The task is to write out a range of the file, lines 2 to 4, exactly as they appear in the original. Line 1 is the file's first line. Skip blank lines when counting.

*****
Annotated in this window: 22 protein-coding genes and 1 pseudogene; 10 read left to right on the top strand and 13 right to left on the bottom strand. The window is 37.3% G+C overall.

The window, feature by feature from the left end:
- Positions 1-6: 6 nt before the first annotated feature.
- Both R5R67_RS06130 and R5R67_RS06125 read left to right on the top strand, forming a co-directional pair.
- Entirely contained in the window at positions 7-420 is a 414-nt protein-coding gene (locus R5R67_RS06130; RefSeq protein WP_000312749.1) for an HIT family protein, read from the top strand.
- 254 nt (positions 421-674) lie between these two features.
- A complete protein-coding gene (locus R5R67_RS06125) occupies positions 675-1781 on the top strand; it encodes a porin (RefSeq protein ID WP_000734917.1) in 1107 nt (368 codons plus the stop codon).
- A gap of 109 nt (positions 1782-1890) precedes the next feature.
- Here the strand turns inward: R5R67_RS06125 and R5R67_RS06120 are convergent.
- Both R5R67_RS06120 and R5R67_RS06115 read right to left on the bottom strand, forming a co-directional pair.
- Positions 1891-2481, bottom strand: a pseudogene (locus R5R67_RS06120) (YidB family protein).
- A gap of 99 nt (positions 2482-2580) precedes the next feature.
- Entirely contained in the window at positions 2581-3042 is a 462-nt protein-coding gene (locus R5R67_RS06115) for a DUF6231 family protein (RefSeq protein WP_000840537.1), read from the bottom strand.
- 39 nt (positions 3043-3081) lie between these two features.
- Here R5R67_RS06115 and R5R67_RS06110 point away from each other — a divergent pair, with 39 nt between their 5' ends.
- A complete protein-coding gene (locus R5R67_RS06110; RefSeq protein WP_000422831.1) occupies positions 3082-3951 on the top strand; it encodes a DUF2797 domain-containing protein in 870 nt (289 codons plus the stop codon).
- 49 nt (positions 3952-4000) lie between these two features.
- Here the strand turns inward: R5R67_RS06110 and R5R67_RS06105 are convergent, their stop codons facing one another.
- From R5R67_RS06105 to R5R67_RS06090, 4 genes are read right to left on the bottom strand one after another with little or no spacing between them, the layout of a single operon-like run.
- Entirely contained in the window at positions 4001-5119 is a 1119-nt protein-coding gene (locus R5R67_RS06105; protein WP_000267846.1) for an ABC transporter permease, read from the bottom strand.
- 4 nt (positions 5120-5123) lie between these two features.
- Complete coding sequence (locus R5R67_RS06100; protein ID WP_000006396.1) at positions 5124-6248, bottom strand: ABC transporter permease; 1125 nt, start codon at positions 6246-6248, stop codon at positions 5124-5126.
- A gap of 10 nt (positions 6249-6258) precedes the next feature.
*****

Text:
The window, feature by feature from the left end:
- Positions 1-6: 6 nt before the first annotated feature.
- Both R5R67_RS06130 and R5R67_RS06125 read left to right on the top strand, forming a co-directional pair.